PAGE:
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29-05-2013 | Respiratory | Article

nab-paclitaxel promising for Japanese NSCLC patients

Abstract

Free abstract

medwireNews: Phase III trial results support the use of albumin-bound (nab-)paclitaxel plus carboplatin as a first-line treatment for Japanese patients with advanced non-small-cell lung cancer (NSCLC).

The findings, from an unplanned analysis of data from 149 Japanese participants of the CA031 study, should be considered "exploratory," the researchers say, but are "generally consistent" with the main trial results, which showed improved efficacy of nab-paclitaxel over solvent-based (sb-)paclitaxel.

Nab-paclitaxel can be given in saline without the need for antihistamines and corticosteroid treatment to prevent solvent-related hypersensitivity, explain Miyako Satouchi (Hyogo Cancer Center, Akashi City, Japan) and co-authors.

The original 1052 CA031 patients with untreated stage IIIB or IV NSCLC were randomly assigned to receive a 3-weekly cycle of carboplatin alongside nab-paclitaxel 100 mg/m2 weekly or sb-paclitaxel 200 mg/m2 every 3 weeks.

The overall response rate (ORR) for Japanese patients was 35% for those treated with nab-paclitaxel, showing a trend for a greater response compared with 27% for patients treated with sb-paclitaxel, giving a response rate ratio of 1.32.

The ORRs for the 11% of patients with squamous cell carcinoma were comparable between nab- and sb-paclitaxel, at 50% and 43%, respectively. For patients with nonsquamous cell carcinoma histology, the corresponding ORRs did not significantly differ, at 33% and 25%.

Nab-paclitaxel also showed better median progression-free survival (6.9 vs 5.6 months) and median overall survival (16.7 vs 15.9 months) compared with sb-paclitaxel but these differences did not reach statistical significance.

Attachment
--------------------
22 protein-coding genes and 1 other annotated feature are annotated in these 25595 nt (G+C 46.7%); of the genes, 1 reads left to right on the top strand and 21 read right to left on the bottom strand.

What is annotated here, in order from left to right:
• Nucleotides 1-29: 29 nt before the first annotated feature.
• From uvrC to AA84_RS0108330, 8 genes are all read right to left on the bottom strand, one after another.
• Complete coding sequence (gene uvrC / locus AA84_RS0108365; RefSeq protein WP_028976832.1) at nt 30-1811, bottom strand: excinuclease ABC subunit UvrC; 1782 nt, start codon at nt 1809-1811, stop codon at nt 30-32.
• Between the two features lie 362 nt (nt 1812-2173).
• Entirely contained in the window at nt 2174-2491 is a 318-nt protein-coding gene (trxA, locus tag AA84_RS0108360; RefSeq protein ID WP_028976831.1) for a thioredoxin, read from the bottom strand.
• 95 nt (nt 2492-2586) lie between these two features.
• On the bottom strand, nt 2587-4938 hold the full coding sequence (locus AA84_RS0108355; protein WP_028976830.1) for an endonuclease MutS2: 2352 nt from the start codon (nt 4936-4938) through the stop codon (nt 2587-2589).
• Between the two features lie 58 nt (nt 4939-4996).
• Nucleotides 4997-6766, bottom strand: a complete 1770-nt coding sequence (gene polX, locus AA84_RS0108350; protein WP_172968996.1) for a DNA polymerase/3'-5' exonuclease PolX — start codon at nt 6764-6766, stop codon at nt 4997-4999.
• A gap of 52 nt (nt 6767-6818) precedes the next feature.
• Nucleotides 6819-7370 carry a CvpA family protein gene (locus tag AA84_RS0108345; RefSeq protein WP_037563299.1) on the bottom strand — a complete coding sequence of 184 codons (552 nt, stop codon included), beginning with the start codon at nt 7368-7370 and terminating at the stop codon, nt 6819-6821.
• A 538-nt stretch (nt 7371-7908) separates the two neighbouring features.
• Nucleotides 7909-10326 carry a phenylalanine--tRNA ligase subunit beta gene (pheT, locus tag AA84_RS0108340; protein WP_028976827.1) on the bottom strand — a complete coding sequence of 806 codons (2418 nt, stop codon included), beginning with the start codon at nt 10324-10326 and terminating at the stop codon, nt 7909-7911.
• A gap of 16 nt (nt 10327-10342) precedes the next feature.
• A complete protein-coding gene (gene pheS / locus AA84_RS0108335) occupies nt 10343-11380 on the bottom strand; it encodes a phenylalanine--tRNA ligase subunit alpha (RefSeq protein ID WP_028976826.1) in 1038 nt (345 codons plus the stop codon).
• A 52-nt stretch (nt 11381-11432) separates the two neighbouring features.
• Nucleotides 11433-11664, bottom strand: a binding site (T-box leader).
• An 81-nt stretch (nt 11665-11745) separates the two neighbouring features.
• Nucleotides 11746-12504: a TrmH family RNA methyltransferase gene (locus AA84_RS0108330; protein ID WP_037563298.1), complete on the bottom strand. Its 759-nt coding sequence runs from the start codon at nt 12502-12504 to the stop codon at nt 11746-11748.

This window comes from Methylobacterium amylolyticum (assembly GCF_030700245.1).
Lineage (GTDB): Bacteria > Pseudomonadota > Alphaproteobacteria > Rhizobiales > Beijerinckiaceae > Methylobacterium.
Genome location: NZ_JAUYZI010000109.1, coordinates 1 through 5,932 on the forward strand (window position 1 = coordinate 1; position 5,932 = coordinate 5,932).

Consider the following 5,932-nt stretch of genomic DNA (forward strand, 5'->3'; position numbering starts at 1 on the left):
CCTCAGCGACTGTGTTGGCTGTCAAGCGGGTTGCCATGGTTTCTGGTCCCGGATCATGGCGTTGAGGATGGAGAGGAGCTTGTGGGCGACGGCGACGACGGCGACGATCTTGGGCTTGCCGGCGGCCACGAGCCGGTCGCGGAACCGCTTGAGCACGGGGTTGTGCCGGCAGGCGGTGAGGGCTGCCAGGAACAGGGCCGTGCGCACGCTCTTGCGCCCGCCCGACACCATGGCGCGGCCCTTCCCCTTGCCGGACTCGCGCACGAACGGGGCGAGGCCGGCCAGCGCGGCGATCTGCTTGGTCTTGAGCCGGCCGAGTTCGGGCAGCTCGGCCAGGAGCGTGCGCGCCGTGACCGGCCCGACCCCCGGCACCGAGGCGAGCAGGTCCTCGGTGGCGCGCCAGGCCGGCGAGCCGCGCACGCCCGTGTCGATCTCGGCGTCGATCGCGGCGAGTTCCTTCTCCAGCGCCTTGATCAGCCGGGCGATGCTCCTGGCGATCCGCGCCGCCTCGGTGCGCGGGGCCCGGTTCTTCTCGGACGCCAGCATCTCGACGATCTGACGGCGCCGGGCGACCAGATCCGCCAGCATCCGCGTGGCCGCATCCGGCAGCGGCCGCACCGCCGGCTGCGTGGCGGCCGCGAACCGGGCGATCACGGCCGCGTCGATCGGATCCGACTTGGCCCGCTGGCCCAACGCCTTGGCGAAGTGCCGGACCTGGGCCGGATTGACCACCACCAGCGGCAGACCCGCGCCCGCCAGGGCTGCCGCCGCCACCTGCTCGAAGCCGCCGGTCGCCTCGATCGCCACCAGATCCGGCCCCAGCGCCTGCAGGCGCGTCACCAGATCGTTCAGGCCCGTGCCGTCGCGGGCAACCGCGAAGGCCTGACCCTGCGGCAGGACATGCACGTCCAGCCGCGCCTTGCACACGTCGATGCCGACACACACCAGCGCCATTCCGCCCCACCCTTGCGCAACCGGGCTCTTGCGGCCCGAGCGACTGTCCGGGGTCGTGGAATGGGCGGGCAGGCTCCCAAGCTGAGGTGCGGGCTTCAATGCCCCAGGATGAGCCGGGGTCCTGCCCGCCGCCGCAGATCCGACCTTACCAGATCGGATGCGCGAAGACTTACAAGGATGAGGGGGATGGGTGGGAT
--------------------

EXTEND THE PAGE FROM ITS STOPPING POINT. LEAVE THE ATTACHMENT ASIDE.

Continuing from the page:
Safety data indicate that nab-paclitaxel was associated with an increased risk for grade 3 or higher anemia (32 vs 9%) and thrombocytopenia (14 vs 3%) compared with sb-paclitaxel.

However, the researchers note that nab-paclitaxel was also associated with a reduced risk for grade 2 or higher (18 vs 39%) and grade 3 or higher (3 vs 15%) sensory neuropathy, an often persistent symptom.

Furthermore, fewer nab-paclitaxel-treated patients halted treatment due to adverse events, at 21% versus 28% of sb-paclitaxel-treated patients.

Writing in Lung Cancer, Satouchi et al conclude: "The nab-[paclitaxel] treatment could be an alternative to sb-[paclitaxel] in the treatment of advanced NSCLC regardless of histology, and may have the potential for the treatment of [squamous cell carcinoma], where there is an unmet medical need."

medwireNews (www.medwirenews.com) is an independent clinical news service provided by Springer Healthcare Limited. © Springer Healthcare Ltd; 2013

By Lynda Williams, Senior medwireNews Reporter

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